Thursday, October 4, 2012
grilled cheese, please
However, as a kid, it was often my standard order in restaurants, along with chicken fingers and Shirley Temples. Ah, to be a budding lush, oblivious to calories. I remember the thick, oily toast and oozy American cheese at Denny’s in particular. It was cut into two triangles and served with a pile of wavy-cut fries the same color as the toast. Maybe that’s why I’m not such a fan now.
But then fall rolls around, and I start thinking soups, and autumnal salads, and what goes better with those two things? You got it.
My friend Casey came over for dinner on a Thursday night so I cobbled together a simple, no-frills menu based on this grilled cheese recipe from Bon Appetit. Now, you certainly don’t need a recipe for grilled cheese, but this one is by chef Suzanne Goin, whose recipes always make me stop in my tracks.
Sure, you could slap some cheese between buttered bread, fry the whole thing up and call it a day, but you could also sneak in some shallots caramelized with butter and thyme and use some nice brioche and Gruyere cheese and serve your sandwich alongside a pretty little salad of apples and arugula. And maybe a cup of creamy squash soup for dunking.
It’s a far cry from Denny’s, but hey, everyone enjoyed it. Even me.
Gruyere Grilled Cheese with Apple Salad
From Bon Appetit. The sandwiches are made in the oven, which allows you to make lots at a time, if you are feeding a crowd or bingeing on grilled cheese.
(Serves 2, and easily doubles, triples, etc.)
For the grilled cheese:
4 Tbsp. unsalted butter, divided
3/4 cup 1/4-inch-thick sliced shallots
1 tsp. fresh thyme leaves
Kosher salt and freshly ground black pepper
4 1/2-inch-thick slices country-style white bread (I used brioche)
8 ounces Gruyère cheese, sliced thinly (you could try other melty cheeses, such as cheddar)
For the salad:
2 cups arugula
1/2 apple (such as Pink Lady or Fuji), sliced into 1/4-inch slices
2 Tbsp. fresh lemon juice
2 Tbsp. extra-virgin olive oil
Preheat your oven to 400 degrees. Heat 2 Tbsp. butter in a small saucepan over high heat. When butter begins to foam, add shallots and thyme; season with salt and pepper. Cook, stirring continuously with a wooden spoon or spatula, until shallots begin to soften and caramelize, about 5 minutes; remove from heat and set aside.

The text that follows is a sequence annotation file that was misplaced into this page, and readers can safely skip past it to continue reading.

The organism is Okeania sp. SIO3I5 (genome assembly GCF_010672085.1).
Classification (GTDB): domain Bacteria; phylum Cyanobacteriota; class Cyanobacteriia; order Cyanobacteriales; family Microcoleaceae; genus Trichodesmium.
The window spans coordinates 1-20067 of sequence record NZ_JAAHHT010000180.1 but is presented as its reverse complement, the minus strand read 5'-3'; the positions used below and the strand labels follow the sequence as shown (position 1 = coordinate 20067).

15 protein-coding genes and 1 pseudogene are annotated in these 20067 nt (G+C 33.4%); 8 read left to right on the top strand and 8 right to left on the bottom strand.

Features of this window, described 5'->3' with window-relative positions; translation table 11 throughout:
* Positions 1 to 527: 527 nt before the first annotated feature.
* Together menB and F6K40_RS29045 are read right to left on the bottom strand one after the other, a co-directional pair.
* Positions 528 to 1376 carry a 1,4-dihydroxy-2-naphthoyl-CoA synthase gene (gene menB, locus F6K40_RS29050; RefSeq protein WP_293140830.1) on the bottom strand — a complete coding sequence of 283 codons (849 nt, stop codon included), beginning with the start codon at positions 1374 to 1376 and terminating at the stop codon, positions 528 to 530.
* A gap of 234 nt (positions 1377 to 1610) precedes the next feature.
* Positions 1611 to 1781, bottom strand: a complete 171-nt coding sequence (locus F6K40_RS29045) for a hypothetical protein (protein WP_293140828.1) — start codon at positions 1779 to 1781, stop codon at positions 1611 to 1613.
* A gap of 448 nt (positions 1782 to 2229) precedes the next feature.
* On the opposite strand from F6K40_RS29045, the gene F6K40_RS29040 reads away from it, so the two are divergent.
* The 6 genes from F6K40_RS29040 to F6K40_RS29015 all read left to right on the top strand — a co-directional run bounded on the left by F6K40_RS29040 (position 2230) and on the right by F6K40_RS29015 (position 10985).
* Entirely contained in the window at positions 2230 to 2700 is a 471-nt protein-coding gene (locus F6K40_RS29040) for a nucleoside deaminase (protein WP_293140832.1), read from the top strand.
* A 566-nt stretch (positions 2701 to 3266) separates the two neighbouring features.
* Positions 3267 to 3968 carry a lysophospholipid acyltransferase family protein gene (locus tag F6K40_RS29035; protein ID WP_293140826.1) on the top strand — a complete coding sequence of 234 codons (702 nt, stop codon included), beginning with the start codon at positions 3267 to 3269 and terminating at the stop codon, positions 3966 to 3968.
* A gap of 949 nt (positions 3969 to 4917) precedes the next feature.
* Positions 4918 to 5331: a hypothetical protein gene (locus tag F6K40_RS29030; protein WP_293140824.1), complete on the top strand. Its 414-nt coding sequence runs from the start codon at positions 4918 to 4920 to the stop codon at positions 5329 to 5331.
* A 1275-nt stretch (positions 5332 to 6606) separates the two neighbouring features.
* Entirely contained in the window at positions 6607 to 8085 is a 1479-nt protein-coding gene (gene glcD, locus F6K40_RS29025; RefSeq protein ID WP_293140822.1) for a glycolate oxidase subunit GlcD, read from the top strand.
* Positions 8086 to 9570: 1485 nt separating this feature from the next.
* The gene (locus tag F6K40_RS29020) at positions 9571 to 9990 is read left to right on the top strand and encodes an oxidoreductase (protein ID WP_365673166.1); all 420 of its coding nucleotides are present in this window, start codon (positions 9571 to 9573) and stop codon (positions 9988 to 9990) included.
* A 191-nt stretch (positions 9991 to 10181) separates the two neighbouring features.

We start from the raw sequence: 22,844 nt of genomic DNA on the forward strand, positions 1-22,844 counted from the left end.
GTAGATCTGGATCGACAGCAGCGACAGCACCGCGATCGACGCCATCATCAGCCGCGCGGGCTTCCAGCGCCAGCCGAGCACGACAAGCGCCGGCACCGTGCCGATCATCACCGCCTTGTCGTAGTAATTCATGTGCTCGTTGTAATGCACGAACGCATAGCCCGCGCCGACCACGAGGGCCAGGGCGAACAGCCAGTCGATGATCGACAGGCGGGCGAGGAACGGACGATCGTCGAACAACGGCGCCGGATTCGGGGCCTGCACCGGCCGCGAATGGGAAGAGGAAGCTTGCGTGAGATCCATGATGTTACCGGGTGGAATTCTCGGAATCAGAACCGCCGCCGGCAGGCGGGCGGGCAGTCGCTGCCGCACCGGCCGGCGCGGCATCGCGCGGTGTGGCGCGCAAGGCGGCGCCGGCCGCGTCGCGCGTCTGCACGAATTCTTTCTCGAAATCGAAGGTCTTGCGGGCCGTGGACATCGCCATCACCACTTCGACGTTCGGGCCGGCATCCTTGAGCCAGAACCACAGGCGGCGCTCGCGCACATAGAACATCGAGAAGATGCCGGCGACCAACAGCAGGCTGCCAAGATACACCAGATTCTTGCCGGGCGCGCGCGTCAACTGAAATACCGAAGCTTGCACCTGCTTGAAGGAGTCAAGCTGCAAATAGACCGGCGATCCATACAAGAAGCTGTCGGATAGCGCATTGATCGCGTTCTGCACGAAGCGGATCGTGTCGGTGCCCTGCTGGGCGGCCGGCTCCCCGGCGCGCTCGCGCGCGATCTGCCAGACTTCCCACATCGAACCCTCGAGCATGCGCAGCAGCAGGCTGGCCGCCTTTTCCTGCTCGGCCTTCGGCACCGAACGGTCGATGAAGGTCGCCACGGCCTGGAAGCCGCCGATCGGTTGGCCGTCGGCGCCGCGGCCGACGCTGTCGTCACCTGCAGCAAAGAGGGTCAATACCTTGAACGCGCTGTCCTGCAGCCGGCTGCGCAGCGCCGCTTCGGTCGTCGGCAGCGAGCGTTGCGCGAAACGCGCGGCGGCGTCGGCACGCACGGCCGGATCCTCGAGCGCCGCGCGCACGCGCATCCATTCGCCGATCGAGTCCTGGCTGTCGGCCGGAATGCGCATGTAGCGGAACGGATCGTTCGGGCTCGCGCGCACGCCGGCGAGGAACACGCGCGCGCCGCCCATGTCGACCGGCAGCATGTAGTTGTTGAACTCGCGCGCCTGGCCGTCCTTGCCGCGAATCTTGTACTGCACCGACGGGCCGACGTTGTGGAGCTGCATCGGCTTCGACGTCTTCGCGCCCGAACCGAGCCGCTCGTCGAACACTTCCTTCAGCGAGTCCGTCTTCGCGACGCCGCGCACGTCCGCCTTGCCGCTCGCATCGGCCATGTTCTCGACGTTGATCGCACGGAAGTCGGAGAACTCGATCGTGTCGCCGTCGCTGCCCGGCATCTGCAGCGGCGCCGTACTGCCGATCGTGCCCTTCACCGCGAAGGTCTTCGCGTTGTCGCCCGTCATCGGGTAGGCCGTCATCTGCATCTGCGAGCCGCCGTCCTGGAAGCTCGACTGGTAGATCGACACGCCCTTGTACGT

Heat a large skillet over medium heat. Working in 2 batches, add 1 Tbsp. butter and swirl it in pan to melt butter and coat bottom of pan. Add 2 slices of bread to pan and cook until golden brown and crisp on the bottom, 2–3 minutes.
Transfer bread, toasted side down, to a rimmed baking sheet. (Line with foil for easy clean-up.) Repeat with remaining butter and bread slices. Divide cheese evenly among the untoasted side of the bread slices; top cheese with reserved shallots. Place baking sheet in oven and bake until cheese is melted, 7–8 minutes.
Combine arugula, apple slices, lemon juice, and oil in a large bowl; toss to coat and evenly distribute. Season salad to taste with salt and pepper.
Press 2 pieces of bread together, melted cheese sides in. Repeat with remaining bread slices. Cut the sandwiches in half and serve with the salad on the side.
Winter Squash Soup
Unlike your typical butternut squash soup, this version by Ina Garten, also uses canned pumpkin, which adds another layer of squash flavor and a smooth texture. The original recipe calls for half-and-half, but I replaced it with milk to keep things light. You could be even healthier and use stock.
(Serves 6 to 8 people)
2 Tbsp. unsalted butter
1 Tbsp. good olive oil
2 cups chopped yellow onions
1 15 oz. can pumpkin puree (not pumpkin pie filling)
1 1/2 lbs. butternut squash, peeled and cut in chunks
3 cups chicken stock or broth
2 tsp. kosher salt, or to taste
1/2 tsp. freshly ground black pepper
1 cup milk
Creme fraiche, grated Gruyere, or croutons (for serving, optional)
Heat the butter and oil in a large stockpot, add the onions, and cook over medium-low heat for 10 minutes, or until translucent. Add the pumpkin puree, butternut squash, chicken stock, salt, and pepper. Cover and simmer over medium-low heat for about 20 minutes, until the butternut squash is very tender.
Process the mixture through the medium blade of a food mill or food processor. Return the soup to the pot, add the milk and heat slowly. If the soup needs more flavor, add another teaspoon of salt. Serve hot with garnishes, if desired.